jueves, 26 de febrero de 2015

The two sides of Pi

Raspberry took the world by surprise when it first introduced the Pi; a "complete", small and inexpensive computer.

However, it was really nothing new. Maybe most people didn't realize (or didn't want to) that you do already have a fully-fledged computer on your pocket. In fact, latest ARM SoCs are as powerful as an entry level desktop PC and, in the graphics side, manufacturers like NVIDIA with its Tegra X1 are getting there with previous-gen gaming consoles. In fact, as new-gen haven't evolved that much in terms of graphics, it's most likely the gap will be closed around mid-life for both PS4 an Xbox ONE.

The fact that you have a PC in your pocket is more true when it comes to Atom-based phones. You do really have a (traditional) PC-architecture CPU in your phone!

The best thing about the Pi, from my humble point of view, is not that it's a cheap (underpowered) PC, but the development community around it, which drove a development fever.

It's not the first time we see this. We have also seen it in Arduino, mobile apps and webpages before them. From time to time it comes a new technology or a new approach in old technology that makes developers and non-developers jump on the trending bandwagon which has two sides: fast evolution of the technology is one and intrusiveness and bad results is the other. In the 90s, for example, everyone with a PC and Frontpage Express became a web-designer/developer, even if they had no idea about design, both aesthetically and technically. This helped the web to grow extremely fast, but sometime under a pretty face, a technical mess was hidden.

So, as time passed by, a part of the business was kept in hands of non-prepared "developers" that had some special interest in computers and started investigating how to do things (which is good), but never studied IT (which is not so good if that's your intended job). However, time has come when IT is so deeply bonded to our lives that some Governments and institutions want computer programming to be a subject like physics or history.

Nowadays, we have a set of great tools for this, like Scratch, drag-and-drop interfaces for Arduino, high level-C libraries for Pi... But, again fmhpov, this can make a very distorted idea of what Computer Engineering and software development is: just moving blocks around and things work magically.

We have the experience that most of the times software factories don't work. And I don't mean software development centers, but factories in the classic way, where developers have a prefect specification and thus, can even be replaced by monkeys with a keyboard. Most of the times, developers face implementation problems that are not covered in docs and tech diagrams: datetime formats and zones, database transactions, client-server communications, sessions, etc. are everyday issues that arise during development and developers must deal with in an intelligent way. At the end of the day, a developer is a problem-solver, not a code-writer.

I myself have seen code with "database results" hardcoded, because the development team had no idea how to make it work, so they did it to "buy some time". This is the danger of setting the development standard too low and undervalue what developers must be.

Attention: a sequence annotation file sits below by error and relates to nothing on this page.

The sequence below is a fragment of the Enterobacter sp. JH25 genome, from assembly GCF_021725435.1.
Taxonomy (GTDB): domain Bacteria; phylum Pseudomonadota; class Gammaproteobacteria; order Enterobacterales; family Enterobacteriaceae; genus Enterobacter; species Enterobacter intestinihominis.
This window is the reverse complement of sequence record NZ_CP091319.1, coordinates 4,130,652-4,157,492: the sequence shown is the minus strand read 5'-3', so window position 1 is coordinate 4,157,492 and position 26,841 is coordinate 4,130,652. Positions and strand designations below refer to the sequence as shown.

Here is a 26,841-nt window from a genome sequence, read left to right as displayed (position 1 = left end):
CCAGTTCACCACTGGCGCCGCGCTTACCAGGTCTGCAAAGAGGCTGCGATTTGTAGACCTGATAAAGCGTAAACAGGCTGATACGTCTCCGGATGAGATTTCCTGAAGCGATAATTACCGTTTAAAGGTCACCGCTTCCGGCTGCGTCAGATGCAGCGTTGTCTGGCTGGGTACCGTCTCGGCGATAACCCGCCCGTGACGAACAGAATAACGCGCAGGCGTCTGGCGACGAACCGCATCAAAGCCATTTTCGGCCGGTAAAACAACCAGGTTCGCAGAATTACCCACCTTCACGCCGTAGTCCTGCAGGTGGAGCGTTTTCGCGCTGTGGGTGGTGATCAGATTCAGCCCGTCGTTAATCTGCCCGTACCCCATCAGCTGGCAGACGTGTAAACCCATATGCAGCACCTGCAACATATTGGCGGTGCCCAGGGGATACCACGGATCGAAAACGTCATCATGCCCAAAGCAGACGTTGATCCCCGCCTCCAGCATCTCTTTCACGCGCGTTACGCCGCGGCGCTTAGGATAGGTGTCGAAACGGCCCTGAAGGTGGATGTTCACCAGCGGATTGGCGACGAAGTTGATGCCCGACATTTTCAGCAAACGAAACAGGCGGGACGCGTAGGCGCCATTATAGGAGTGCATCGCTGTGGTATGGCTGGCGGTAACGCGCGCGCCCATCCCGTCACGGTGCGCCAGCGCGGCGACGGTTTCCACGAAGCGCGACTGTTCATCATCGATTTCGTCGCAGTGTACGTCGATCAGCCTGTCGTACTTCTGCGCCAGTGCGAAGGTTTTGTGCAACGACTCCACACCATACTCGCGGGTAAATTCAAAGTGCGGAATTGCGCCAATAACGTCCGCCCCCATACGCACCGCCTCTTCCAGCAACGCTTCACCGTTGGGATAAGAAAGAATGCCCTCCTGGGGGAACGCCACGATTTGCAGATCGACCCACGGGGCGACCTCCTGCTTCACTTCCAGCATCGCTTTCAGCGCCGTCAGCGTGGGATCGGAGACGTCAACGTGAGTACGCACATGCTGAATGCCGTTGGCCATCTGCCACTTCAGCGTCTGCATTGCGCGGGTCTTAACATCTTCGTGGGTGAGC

Coming back to teaching programming in schools, it won't teach kids neither how things are really done, nor how computers work, but paint a world where developing is like playing, devaluating even more the image of IT professionals and with the years will come the moment where everyone has "developed" at school.

It's been a long fight we, Computer Engineers, have loose to avoid intrusiveness. Maybe easily achievable first-results and the use of a single tool for creating and consuming are to blame. Most of us have lived situations where, when telling people we are Computer Engineers, someone says "my nephew does webpages". It's like saying "my nephew is a butcher" when talking to a surgeon...

Anyway, the Pi is a great device for fast device prototyping. We have used it in the Armiga Project and it helped us improve the product in a very tight timeframe and are willing to put put our hands on the new model :)

jueves, 2 de octubre de 2014

Better by design: when less is way more

As technology evolves and cheapens, more and more people jump into its bandwagon. Technology offers a new world of possibilities and enhance our lives. But does it really come cheap?

In the early days of computing, computers where huge machines built by engineers for engineers. They were far from user friendly and no average Joe could even turn one on (they didn't want, either). As they became smaller and cheaper, a new concept emerged: the personal computer. A lot of criticism came with it, as many people doubt about the need of having a computer at home. Those computers, however, were still not too user friendly, with command line interfaces (CLI) and a limited set of commands you should keep in mind in order to use them.

Evolution continued to the GUI (Graphical User Interface) and our beloved mouse. Now, computers were really and truly intuitive and user friendly; or weren't they?. With Windows 3.1, Microsoft started its conquest of the world and I remember spending lots of time moving windows around, trying different color schemes, playing solitaire and minesweeper, because there wasn't much to do..., for me. However, it was a breakthrough in terms of office productivity. With each evolution of Windows, the applications that run on it became more powerful and more complex. Menus, sub-menus, nested-menus, drop-downs and standalone panels when there were too many options, macros and even scripts!. Nowadays you can do a ton of things! (if you happen to know how to do them).